Last week, General Motors revealed the all-new 2021 Chevrolet Tahoe and 2021 Chevrolet Suburban during a media event in Detroit, Michigan. We assisted the main presentation at Little Caesars arena, but we also got a chance to ride in a camouflaged pre-production Chevrolet Suburban a few hours before the unveiling. The event was held at the GM Milford Proving Grounds where no cameras or smartphones were allowed.
Here are our impressions of this first experience aboard Chevy’s new generation of full-size SUVs.
The 2021 Chevrolet Suburban and the 2021 Chevrolet Tahoe are very important (read: profitable) vehicles for General Motors, as more than 340,000 units are sold each year worldwide. To put things into perspective, one Tahoe or Suburban rolls out of the GM Arlington plant every minute.
The new Suburban and Tahoe will come in a variety of trim levels, including LS, LT, Z71, RST, Premier, and for the first time, High Country. Three engine choices will be offered, notably the turbo-diesel 3.0L LM2 inline-six that’s part of the Duramax family, plus a pair of gasoline V8s that includes the standard 5.3L L84 and the optional 6.2L L87. Output reaches up to 420 horsepower and 460 pound-feet of torque for the optional 6.2L unit. All engines mate to the standard GM 10-speed automatic transmission with Electronic Precision Shift technology.
There could even be a full-on electric variant in the near future, but that has yet to be confirmed by GM. However, GM Authority has previously reported that a Cadillac Escalade EV is planned, which shares the GM T1 platform with the Suburban and Tahoe, as well as with the 2021 GMC Yukon, which will be revealed in January.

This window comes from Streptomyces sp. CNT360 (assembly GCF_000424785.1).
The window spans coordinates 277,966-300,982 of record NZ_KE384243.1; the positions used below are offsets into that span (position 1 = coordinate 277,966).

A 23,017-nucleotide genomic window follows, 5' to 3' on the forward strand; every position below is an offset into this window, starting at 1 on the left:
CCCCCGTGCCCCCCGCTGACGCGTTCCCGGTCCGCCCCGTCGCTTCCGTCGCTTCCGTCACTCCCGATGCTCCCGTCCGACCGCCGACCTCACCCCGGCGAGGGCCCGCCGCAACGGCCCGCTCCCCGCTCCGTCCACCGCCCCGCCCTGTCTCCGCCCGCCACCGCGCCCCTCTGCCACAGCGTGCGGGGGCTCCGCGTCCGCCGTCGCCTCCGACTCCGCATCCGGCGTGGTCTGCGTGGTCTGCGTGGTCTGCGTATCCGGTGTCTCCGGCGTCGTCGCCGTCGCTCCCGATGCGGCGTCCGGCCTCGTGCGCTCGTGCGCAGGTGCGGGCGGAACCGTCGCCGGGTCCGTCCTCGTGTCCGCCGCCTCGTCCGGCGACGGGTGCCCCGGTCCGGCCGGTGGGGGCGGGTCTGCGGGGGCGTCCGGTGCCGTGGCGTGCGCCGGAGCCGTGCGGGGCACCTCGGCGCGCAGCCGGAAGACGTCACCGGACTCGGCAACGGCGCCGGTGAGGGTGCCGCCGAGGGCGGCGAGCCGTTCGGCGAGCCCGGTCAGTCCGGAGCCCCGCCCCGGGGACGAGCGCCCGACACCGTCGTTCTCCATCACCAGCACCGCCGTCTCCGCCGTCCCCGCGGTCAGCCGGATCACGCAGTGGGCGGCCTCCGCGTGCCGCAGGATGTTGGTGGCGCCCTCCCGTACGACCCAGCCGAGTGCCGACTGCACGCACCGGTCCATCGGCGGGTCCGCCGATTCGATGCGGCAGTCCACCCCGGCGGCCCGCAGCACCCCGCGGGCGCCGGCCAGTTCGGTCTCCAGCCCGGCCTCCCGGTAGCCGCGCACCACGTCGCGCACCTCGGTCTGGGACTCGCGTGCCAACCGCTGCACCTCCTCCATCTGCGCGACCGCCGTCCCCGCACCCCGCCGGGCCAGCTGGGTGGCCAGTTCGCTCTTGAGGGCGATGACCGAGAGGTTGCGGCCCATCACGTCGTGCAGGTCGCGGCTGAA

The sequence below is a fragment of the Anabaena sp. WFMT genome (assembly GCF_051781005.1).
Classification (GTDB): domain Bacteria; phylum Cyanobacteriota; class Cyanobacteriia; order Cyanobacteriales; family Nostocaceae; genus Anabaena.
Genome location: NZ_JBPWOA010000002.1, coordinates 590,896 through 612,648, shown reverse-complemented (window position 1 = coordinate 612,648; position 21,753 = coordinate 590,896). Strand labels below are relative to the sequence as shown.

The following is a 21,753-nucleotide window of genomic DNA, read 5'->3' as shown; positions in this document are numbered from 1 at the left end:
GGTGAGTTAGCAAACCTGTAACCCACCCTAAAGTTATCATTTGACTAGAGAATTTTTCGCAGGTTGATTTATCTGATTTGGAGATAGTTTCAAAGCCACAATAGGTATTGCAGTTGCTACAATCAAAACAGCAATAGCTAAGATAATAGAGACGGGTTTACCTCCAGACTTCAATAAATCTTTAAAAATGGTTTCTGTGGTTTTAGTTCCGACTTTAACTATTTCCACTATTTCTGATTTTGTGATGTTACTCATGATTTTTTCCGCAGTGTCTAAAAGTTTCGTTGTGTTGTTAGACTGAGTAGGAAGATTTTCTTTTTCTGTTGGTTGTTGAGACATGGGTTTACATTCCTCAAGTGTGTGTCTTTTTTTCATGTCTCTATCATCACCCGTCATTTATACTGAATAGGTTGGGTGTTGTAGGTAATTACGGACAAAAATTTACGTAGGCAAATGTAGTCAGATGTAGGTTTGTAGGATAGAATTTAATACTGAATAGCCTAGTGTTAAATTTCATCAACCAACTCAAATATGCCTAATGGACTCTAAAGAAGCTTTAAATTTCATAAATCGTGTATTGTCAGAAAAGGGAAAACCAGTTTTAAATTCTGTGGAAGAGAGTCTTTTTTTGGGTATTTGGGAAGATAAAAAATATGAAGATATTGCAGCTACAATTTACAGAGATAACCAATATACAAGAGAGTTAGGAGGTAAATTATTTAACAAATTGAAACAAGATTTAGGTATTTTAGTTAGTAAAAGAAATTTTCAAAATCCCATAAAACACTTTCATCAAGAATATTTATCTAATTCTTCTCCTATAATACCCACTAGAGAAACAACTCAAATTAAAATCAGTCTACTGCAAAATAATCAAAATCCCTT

Our time in Milford was brief, but it still allowed us to paint a clear portrait of what to expect from the 2021 Chevrolet Suburban. The brand’s staff first asked us to hop into a Ford Expedition Max powered by the Ford 3.5L EcoBoost engine – the Suburban’s direct rival.
What Chevrolet primarily wanted to show us was how its new independent rear suspension performed over uneven roads compared to Ford’s setup. As in the previous-generation model, the new Suburban will offer optional Magnetic Ride Control dampers, in addition to a first-in-class Air Ride Adaptive Suspension with load leveling and up to four inches of ride height adjustment.
The first run had us flying down Milford in the big Ford at fairly high speeds, driving over bumps, pavement undulations, cracks and changing surfaces. We then sat in a Suburban equipped with the air suspension, and repeated the experience twice, at even higher speeds.
From the passenger seat, we felt the big Suburban demonstrated far less chassis wobble than the Expedition when driving over uneven ground, especially while taking on a sharp corner. Driving over large speed bump-style obstacles during the exercise also proved to be much smoother in the Chevy, while the Ford exhibited far more body motions.
The Suburban also impressed us by how well it handled on Milford’s winding course as our instructor was literally nailing it through the bends. This despite the Suburban and Tahoe’s slightly higher curb weight compared to their predecessors, even though the new SUVs use aluminum body panels to save a few pounds.
While short, our experiment allowed us to observe a significantly more refined truck than the Expedition, providing a more relaxed and controlled ride throughout the run. That said, we much preferred the seats in the Ford.
From a powerplant standpoint, the Suburban’s 6.2L V8 not only sounds better than Ford’s twin-turbocharged V6, it delivers much smoother acceleration, allowing the Suburban to come through as a more polished and more mature full-size SUV.
To fully evaluate GM’s new rigs, we’ll have to wait until we drive one for ourselves, but so far, consider us impressed by the 2021 Chevrolet Suburban as a whole. We’ll have much more coverage of these new full-size SUVs, so don’t forget to subscribe to GM Authority for more Chevrolet Suburban news, Chevrolet Tahoe news, Chevrolet news and around-the-clock GM news coverage.